For the first time in the history of the Clean Water Act (CWA), the Environmental Protection Agency (EPA) will require CWA permits for certain applications of pesticides.

In 2009, the 6th Circuit Court of Appeals overturned an EPA rule clarifying that National Pollutant Discharge Elimination System (NPDES) permits were not required for pesticides applied into, over or near waters of the U.S. in accordance with relevant requirements under the Federal Insecticide, Fungicide and Rodenticide Act (FIFRA). EPA elected not to seek Supreme Court review of that decision and has developed an NPDES permitting system for such pesticide applications. EPA has estimated that this one decision will nearly double the number of entities regulated under NPDES permits. Permitted pesticide users will include state agencies, city and county municipalities, parks and recreation managers, utility rights-of-way managers, railroads, roads and highway vegetation managers, mosquito control districts, water districts and managers of canals and other water conveyances, commercial pesticide applicators, forest managers, scientists, and many, many others. EPA has not specifically included farmers, but also has refused to take a position that farmers are excluded from these permit requirements.

EPA finalized its NPDES general permit for certain pesticide uses on Oct. 31, 2011. States that administer the NPDES program within their jurisdictions are expected to issue their own general permits similar to the EPA model. EPA and the states have begun implementing the permit program as of Nov. 1, 2011. NPDES permitting will add performance, recordkeeping and reporting requirements to an estimated 5.6 million pesticide applications per year, and preempt the science-based ecological review of pesticides and label requirements for uses regulated under FIFRA. Just as important, pesticide users who are eligible for coverage under an NPDES general permit, or who cannot obtain coverage quickly enough, will be at risk of citizen or EPA enforcement action for pesticide application without a permit. Never in the 64 years of FIFRA or 40 years of the CWA has the federal government required a permit to apply pesticides to, over or near waters of the U.S. for control of such pests as mosquitoes, forest canopy insects, algae, or invasive aquatic weeds and animals, like zebra mussel. Congress chose not to include pesticides in 1972 when it enacted the CWA NPDES program and, despite major rewrites since, never looked beyond FIFRA for the regulation of pesticides.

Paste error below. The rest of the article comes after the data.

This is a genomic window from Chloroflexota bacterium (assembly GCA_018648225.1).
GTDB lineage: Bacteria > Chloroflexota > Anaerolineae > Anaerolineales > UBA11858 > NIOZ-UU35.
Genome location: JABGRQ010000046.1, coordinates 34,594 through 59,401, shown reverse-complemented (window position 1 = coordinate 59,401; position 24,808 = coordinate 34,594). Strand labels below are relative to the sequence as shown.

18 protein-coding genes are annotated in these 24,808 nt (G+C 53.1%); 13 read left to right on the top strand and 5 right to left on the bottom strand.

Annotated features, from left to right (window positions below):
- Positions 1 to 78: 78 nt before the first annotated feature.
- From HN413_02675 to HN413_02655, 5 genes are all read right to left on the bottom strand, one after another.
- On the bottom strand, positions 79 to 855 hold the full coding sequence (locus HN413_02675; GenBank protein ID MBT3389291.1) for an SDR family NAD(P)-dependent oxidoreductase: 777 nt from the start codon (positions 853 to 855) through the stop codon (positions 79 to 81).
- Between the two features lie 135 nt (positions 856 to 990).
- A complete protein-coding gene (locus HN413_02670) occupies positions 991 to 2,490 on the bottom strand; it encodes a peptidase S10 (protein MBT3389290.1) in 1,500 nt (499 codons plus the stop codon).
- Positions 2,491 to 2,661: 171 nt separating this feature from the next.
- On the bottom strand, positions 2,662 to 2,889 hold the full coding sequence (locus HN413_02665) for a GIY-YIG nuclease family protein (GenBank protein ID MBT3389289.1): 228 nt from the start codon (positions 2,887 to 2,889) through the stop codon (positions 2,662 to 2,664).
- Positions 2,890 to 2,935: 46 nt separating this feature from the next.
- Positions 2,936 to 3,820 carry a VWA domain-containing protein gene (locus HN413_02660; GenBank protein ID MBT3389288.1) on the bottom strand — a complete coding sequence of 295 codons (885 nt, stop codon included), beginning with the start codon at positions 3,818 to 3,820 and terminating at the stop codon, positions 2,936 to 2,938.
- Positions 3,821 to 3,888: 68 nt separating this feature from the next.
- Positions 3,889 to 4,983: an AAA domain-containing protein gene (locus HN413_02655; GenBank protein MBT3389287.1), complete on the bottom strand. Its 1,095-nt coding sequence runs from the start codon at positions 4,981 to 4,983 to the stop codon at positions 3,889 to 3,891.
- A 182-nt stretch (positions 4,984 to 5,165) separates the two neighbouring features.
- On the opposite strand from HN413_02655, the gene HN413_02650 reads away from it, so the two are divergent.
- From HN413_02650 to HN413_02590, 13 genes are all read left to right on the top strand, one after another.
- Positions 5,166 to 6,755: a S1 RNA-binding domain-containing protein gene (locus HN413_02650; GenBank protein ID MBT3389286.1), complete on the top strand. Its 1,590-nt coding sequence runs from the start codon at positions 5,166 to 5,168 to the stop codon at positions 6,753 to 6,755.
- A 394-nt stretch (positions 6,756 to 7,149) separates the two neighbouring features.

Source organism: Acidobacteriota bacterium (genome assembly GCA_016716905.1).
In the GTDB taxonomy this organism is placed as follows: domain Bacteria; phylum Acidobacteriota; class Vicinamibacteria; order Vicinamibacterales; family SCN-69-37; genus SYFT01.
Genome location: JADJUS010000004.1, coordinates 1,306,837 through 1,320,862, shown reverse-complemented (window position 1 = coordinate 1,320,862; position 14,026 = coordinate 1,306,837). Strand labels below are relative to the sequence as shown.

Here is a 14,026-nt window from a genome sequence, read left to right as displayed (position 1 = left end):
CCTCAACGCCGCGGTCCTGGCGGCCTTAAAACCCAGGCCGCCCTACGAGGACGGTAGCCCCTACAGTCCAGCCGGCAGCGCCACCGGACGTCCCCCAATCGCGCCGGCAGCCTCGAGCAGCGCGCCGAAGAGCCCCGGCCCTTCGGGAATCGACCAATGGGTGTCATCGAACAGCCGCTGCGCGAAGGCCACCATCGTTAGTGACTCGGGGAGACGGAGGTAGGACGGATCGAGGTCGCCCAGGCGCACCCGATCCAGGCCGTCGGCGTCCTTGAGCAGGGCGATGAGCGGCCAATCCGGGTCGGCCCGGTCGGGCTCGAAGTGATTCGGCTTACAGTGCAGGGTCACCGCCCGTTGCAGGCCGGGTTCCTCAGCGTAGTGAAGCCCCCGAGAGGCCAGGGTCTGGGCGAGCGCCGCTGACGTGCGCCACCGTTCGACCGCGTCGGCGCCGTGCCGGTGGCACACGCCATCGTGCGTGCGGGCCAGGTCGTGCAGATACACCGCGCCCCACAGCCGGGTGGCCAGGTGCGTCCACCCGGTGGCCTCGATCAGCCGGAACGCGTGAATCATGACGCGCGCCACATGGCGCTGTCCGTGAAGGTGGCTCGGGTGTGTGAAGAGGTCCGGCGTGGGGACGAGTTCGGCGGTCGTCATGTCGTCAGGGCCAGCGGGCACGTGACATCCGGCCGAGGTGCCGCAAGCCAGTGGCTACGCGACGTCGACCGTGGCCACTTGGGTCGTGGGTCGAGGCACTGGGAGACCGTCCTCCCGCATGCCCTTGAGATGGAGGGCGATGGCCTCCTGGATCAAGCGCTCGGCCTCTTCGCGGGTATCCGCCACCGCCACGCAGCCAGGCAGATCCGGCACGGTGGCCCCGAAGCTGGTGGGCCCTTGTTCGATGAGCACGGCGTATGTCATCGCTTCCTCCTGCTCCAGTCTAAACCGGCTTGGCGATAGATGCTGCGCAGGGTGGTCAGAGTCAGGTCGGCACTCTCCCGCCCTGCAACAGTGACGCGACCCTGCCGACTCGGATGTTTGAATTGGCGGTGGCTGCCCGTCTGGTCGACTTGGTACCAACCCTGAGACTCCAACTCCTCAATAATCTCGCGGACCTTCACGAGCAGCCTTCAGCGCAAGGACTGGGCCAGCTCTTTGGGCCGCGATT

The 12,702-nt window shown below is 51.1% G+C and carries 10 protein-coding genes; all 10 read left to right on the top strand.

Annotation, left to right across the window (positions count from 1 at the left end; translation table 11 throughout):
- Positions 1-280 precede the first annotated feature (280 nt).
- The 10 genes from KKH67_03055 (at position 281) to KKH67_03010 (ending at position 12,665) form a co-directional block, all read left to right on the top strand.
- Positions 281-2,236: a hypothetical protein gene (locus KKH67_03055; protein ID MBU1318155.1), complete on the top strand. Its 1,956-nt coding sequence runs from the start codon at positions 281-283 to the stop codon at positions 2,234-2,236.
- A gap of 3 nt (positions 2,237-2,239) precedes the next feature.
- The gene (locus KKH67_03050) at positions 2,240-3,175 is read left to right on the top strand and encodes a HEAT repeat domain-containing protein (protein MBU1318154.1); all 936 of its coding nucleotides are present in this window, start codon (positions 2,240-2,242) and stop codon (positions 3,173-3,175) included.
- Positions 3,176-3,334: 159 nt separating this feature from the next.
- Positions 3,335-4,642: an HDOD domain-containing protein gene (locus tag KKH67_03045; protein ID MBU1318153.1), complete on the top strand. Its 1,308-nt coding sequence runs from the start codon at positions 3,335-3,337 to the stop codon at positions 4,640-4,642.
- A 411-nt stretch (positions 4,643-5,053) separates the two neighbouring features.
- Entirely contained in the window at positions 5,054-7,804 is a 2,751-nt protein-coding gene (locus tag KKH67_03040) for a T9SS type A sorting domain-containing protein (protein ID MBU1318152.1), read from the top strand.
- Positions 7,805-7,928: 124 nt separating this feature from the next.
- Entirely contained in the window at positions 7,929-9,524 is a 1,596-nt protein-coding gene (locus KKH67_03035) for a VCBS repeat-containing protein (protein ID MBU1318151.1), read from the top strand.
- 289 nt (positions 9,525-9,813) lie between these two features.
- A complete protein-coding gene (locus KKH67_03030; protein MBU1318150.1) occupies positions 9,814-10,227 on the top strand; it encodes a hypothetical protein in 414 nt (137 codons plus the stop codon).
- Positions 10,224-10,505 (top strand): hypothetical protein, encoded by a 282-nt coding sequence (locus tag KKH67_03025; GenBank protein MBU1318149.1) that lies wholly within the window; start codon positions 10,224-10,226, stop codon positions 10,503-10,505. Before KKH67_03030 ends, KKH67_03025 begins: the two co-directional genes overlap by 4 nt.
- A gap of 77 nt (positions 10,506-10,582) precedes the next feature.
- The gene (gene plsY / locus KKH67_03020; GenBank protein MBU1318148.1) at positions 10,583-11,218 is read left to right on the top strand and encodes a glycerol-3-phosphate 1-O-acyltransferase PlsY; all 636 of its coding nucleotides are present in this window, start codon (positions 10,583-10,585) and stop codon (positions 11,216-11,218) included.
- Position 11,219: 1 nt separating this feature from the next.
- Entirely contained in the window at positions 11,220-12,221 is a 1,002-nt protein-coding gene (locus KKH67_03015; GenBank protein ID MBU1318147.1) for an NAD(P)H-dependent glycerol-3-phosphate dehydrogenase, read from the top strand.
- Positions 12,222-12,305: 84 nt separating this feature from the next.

Farm Bureau believes implementation of FIFRA should be based on credible scientific information in order to benefit farmers, the environment and the public, and should be the sole federal regulatory authority over pesticides. Farm Bureau opposes any regulation that would require a permit prior to application of a chemical for crop protection

Legislation passed the House during the 112th Congress by a convincing vote of 292-130. The bill, H.R. 872, would have amended FIFRA and the CWA to clarify that additional duplicative CWA permits are not needed when a pesticide is applied in accordance with the FIFRA-approved label. This legislation was also included in the House Agriculture Committee’s version of the Farm Bill. Furthermore, the legislation passed the Senate Agriculture Committee by voice vote, but was not allowed to come up for a vote in the full Senate. In February 2013, legislation was introduced in the new Senate address this concern. Specifically, S. 175 would amend FIFRA and clarify that pesticides applied to or near water, in accordance with the FIFRA label, would not be considered a pollutant and would therefore not require an NPDES permit as required under the CWA.

Legislative Request:
Farm Bureau urges Members of Congress to clarify that a federal NPDES Permit is not required for the traditional, land application of pesticides in agricultural uses.

Updated: January 2014